Music Appropriation: White Rappers Respond

The stylistic appropriation of black music by white artists, like Pinnacle, is one of the main thematic threads that weaves throughout Hype Man. Appropriation, as defined by Cambridge English Dictionary, is “the act of taking or using things from a culture that is not your own, especially without showing that you understand or respect this culture.” In the play,  Verb directly challenges Pinnacle on his responsibility to black culture as someone who benefits from their cultural innovations. Rappers in the commercial hip hop scene have wrestled with these same concerns and many have spoken publicly about how they approach the issue as artists. Here’s a selection of some of those comments:


Mackelmore in Concert

“You need to know your place in the culture. Are you contributing or are you taking? Are you using it for your own advantage or are you contributing? I saw a tweet that said, “Hip hop was birthed out of the civil rights movement.” This is a culture that came from pain and oppression. It was the byproduct [of white oppression]. We can say we’ve come a long way since the late Seventies and early Eighties, but we haven’t. Just because there’s been more successful white rappers, you cannot disregard where this culture came from and our place in it as white people. This is not my culture to begin with. As much as I have honed my craft…I do believe that I need to know my place.” – Macklemore,  Rolling Stone Magazine 


Yelawolf (Left) and Eminem (Right)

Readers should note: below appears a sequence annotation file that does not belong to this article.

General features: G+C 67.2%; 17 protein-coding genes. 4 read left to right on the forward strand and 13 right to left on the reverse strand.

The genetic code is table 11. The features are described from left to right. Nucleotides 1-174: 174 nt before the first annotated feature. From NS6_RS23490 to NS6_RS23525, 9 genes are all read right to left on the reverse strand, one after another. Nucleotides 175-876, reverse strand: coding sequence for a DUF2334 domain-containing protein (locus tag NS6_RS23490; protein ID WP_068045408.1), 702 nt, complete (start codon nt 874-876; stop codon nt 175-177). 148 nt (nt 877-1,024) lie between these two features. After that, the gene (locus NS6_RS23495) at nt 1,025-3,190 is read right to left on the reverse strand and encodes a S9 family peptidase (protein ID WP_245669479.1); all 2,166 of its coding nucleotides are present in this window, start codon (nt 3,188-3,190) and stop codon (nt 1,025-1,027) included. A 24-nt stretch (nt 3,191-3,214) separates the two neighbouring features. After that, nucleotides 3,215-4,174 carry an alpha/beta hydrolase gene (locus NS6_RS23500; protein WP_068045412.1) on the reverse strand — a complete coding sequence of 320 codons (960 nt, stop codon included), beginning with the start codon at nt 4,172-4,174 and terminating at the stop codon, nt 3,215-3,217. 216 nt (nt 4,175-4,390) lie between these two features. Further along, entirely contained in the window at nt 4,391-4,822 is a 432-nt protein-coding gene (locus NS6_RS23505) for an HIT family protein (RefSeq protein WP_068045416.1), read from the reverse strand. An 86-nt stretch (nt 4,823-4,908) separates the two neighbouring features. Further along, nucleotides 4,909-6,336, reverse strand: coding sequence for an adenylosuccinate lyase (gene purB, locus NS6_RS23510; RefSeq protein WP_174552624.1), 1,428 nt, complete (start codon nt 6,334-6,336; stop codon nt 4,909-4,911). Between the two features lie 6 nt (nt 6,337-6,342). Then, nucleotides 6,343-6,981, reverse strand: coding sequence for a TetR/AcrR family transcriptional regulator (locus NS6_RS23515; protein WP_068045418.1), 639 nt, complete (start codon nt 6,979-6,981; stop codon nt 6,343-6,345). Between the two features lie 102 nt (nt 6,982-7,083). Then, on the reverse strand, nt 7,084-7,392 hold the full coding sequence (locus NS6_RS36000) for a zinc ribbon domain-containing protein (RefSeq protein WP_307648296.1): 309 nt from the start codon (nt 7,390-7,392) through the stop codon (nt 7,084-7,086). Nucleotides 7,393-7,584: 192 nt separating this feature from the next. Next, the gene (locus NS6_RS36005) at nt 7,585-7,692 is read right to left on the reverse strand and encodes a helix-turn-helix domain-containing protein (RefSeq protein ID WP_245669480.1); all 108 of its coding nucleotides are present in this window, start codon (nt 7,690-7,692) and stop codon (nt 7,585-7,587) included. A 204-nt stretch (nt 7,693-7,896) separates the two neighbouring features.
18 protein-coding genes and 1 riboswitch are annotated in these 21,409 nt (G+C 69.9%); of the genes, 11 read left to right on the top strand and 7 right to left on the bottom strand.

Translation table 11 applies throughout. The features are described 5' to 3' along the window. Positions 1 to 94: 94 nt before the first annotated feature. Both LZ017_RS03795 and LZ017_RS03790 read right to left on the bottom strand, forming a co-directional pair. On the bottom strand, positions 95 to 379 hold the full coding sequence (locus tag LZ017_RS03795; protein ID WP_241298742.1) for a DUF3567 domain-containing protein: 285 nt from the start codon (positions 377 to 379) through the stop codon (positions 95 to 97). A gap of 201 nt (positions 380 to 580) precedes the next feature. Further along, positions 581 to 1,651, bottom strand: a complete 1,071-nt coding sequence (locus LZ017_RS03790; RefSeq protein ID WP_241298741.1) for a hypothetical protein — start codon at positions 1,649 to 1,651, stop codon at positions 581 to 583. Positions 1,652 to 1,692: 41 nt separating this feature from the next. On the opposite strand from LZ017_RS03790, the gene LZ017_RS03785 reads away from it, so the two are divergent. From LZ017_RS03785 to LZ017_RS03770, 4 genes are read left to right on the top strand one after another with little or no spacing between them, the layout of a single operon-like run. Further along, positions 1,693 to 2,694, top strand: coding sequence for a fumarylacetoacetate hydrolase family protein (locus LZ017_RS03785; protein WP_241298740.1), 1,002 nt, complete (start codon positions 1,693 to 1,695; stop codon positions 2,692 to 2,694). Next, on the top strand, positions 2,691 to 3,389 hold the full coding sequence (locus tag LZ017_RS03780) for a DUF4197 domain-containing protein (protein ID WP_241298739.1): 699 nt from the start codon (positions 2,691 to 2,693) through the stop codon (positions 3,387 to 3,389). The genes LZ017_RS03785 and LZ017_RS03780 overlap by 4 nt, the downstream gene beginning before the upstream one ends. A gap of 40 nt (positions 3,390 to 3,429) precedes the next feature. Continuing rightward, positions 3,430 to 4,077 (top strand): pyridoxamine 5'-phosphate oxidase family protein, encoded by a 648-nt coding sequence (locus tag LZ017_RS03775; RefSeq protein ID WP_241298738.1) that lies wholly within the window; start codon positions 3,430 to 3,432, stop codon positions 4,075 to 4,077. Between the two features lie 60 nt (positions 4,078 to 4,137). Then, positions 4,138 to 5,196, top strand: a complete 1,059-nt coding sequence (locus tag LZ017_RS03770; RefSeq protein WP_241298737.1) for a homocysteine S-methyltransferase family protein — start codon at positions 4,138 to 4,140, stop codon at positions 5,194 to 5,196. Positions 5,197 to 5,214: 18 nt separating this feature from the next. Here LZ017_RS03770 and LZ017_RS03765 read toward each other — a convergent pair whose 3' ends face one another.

“Eminem: We make jokes about it, but I don’t think we talk about it in depth. As I was listening to his music, I am not even thinking about any of that shit. It’s just the music. That’s one of the things that’s great about it. I’m not even thinking about it when I hear the music.
Yelawolf: We do poke fun of it because it’s funny. Like, he calls me White Dog.
Mikey Fresh:
Oh, you called him that on the BET Awards Cypher. I didn’t realize it was an ongoing joke?
EM: Yeah, or Beige Sheep. [Laughs]
YW: Cracker Nuts. Whatever, I think it’s kinda unspoken.
EM: We deal with it enough as it is. So now, let’s make music.
YW: Let’s make great records. At the end of the day, that’s all there is to do.”

-Eminem and Yelawolf, VIBE interview



“At the end of the day, I fell in love with making music at an early age, I’ve been doing this for 10 years and it comes from a genuine place. I didn’t grow up around all white people, I never wanted to gentrify hip-hop, I’ve never wanted to speak to an all-white audience. I’m just making music and I’m paying my bills.”

– G Eazy, The Guardian 




When considering these rappers’ points of view, and Pinnacle’s own point of view throughout the play, it’s clear that white hip hop artists have varying levels of understanding and complicity in the way they handle questions about musical appropriation. Is there a way to borrow from another culture while also respecting the folks who created it? As Pinnacle and Verb grapple with this question in Hype Man, it’s clear that real world rappers also have a lot to consider regarding their place in the industry.